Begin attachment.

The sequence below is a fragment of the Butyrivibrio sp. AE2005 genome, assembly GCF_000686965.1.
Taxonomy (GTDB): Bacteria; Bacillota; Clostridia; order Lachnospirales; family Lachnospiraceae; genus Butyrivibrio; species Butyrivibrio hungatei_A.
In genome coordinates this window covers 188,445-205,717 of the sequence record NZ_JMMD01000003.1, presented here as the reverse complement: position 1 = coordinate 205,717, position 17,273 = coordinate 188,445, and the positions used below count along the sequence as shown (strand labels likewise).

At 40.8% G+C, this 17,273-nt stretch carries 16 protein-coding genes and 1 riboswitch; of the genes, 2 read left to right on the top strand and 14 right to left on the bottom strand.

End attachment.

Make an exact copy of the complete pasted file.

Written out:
The sequence below is a fragment of the Butyrivibrio sp. AE2005 genome, assembly GCF_000686965.1.
Taxonomy (GTDB): Bacteria; Bacillota; Clostridia; order Lachnospirales; family Lachnospiraceae; genus Butyrivibrio; species Butyrivibrio hungatei_A.
In genome coordinates this window covers 188,445-205,717 of the sequence record NZ_JMMD01000003.1, presented here as the reverse complement: position 1 = coordinate 205,717, position 17,273 = coordinate 188,445, and the positions used below count along the sequence as shown (strand labels likewise).

At 40.8% G+C, this 17,273-nt stretch carries 16 protein-coding genes and 1 riboswitch; of the genes, 2 read left to right on the top strand and 14 right to left on the bottom strand.